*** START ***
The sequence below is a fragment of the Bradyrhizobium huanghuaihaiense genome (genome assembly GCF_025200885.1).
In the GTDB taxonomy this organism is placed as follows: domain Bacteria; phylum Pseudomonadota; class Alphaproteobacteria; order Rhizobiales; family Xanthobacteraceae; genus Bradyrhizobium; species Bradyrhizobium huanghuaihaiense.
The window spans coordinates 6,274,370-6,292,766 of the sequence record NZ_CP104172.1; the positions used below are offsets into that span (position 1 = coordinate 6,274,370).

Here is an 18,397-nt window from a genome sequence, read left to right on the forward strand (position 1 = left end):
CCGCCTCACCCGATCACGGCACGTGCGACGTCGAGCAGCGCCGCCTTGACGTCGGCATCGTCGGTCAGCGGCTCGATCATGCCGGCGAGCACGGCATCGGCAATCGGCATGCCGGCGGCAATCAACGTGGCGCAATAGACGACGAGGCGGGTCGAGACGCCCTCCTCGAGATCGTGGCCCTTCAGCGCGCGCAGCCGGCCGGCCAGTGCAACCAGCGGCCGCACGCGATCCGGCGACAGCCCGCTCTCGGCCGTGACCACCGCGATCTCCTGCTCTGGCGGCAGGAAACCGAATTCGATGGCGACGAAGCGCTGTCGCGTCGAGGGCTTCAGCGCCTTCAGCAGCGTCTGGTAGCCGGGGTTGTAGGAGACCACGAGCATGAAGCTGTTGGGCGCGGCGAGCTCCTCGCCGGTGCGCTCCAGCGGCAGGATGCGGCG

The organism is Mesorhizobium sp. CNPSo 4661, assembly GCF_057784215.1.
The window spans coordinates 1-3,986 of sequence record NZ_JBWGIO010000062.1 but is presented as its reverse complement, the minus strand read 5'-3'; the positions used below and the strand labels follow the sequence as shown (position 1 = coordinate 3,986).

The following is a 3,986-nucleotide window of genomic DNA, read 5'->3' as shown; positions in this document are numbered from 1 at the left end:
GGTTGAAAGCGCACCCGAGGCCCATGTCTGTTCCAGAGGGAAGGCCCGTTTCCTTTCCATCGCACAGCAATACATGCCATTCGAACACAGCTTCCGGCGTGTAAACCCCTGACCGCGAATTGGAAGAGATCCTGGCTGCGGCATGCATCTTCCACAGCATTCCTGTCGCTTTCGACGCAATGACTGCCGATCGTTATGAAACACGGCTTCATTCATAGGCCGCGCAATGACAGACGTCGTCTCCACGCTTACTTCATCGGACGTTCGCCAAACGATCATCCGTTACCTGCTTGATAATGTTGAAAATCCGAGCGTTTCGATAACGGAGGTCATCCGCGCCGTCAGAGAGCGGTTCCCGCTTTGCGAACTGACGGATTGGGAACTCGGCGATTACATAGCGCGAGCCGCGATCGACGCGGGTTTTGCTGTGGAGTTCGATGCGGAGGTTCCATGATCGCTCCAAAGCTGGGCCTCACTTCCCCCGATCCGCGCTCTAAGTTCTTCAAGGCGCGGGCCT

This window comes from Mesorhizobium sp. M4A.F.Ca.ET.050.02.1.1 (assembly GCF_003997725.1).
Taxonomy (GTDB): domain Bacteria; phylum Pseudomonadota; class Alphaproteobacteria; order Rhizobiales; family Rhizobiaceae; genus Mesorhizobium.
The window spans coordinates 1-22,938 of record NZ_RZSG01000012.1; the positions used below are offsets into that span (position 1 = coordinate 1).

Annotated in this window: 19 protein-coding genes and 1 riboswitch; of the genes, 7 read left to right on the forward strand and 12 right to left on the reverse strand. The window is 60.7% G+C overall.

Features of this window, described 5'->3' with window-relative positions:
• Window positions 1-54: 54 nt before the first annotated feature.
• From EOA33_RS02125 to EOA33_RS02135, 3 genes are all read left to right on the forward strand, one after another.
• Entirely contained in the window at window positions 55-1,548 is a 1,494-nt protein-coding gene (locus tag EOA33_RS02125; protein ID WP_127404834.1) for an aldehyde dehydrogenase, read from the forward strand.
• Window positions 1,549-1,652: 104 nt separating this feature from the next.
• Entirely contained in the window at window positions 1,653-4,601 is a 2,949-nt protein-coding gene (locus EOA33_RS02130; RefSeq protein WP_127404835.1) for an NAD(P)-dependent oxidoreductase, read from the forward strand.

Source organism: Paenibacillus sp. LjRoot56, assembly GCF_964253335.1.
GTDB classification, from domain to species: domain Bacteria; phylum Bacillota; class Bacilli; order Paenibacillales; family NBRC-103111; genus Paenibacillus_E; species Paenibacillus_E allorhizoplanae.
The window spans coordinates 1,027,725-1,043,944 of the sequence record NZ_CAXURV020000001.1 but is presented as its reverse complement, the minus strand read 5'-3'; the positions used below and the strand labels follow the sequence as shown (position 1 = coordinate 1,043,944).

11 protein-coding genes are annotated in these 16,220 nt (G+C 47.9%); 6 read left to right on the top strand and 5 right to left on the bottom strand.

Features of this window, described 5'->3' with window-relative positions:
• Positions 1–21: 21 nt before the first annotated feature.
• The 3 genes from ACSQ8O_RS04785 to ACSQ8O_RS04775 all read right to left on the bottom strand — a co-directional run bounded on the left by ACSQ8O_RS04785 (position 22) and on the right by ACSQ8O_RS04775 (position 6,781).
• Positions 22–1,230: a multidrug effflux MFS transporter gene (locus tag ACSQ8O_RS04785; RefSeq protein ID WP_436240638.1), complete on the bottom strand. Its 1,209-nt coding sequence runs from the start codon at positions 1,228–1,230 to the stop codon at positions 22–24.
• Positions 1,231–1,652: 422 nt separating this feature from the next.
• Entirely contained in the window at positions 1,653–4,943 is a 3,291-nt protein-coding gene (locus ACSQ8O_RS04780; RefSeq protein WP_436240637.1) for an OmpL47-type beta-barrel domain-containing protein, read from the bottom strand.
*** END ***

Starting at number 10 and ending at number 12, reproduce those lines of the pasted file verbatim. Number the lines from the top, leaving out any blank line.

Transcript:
This window comes from Mesorhizobium sp. M4A.F.Ca.ET.050.02.1.1 (assembly GCF_003997725.1).
Taxonomy (GTDB): domain Bacteria; phylum Pseudomonadota; class Alphaproteobacteria; order Rhizobiales; family Rhizobiaceae; genus Mesorhizobium.
The window spans coordinates 1-22,938 of record NZ_RZSG01000012.1; the positions used below are offsets into that span (position 1 = coordinate 1).